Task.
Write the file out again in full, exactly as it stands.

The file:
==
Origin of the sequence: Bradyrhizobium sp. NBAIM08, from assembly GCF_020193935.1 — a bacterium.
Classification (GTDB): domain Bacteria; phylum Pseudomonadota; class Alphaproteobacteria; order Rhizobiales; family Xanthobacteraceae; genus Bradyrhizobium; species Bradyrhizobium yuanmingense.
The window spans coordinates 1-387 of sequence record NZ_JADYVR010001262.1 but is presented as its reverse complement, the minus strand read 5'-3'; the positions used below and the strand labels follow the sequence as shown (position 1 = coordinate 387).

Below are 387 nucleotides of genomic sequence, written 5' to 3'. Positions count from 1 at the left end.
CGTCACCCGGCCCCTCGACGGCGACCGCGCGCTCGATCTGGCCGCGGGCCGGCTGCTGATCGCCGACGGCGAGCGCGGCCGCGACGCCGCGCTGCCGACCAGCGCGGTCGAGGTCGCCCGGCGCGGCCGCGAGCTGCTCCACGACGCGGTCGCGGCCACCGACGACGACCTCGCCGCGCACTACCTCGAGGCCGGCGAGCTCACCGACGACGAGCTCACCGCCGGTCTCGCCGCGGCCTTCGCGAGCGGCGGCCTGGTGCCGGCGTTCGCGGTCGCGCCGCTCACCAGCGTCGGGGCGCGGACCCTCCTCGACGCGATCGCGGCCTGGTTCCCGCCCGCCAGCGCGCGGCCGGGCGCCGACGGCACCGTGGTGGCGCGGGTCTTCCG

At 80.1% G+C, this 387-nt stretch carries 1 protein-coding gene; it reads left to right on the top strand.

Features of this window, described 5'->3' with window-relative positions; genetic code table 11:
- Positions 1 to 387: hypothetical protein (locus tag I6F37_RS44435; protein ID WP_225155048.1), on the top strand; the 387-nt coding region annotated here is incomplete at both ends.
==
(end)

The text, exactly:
Origin of the sequence: Bradyrhizobium sp. NBAIM08, from assembly GCF_020193935.1 — a bacterium.
Classification (GTDB): domain Bacteria; phylum Pseudomonadota; class Alphaproteobacteria; order Rhizobiales; family Xanthobacteraceae; genus Bradyrhizobium; species Bradyrhizobium yuanmingense.
The window spans coordinates 1-387 of sequence record NZ_JADYVR010001262.1 but is presented as its reverse complement, the minus strand read 5'-3'; the positions used below and the strand labels follow the sequence as shown (position 1 = coordinate 387).

Below are 387 nucleotides of genomic sequence, written 5' to 3'. Positions count from 1 at the left end.
CGTCACCCGGCCCCTCGACGGCGACCGCGCGCTCGATCTGGCCGCGGGCCGGCTGCTGATCGCCGACGGCGAGCGCGGCCGCGACGCCGCGCTGCCGACCAGCGCGGTCGAGGTCGCCCGGCGCGGCCGCGAGCTGCTCCACGACGCGGTCGCGGCCACCGACGACGACCTCGCCGCGCACTACCTCGAGGCCGGCGAGCTCACCGACGACGAGCTCACCGCCGGTCTCGCCGCGGCCTTCGCGAGCGGCGGCCTGGTGCCGGCGTTCGCGGTCGCGCCGCTCACCAGCGTCGGGGCGCGGACCCTCCTCGACGCGATCGCGGCCTGGTTCCCGCCCGCCAGCGCGCGGCCGGGCGCCGACGGCACCGTGGTGGCGCGGGTCTTCCG

At 80.1% G+C, this 387-nt stretch carries 1 protein-coding gene; it reads left to right on the top strand.

Features of this window, described 5'->3' with window-relative positions; genetic code table 11:
- Positions 1 to 387: hypothetical protein (locus tag I6F37_RS44435; protein ID WP_225155048.1), on the top strand; the 387-nt coding region annotated here is incomplete at both ends.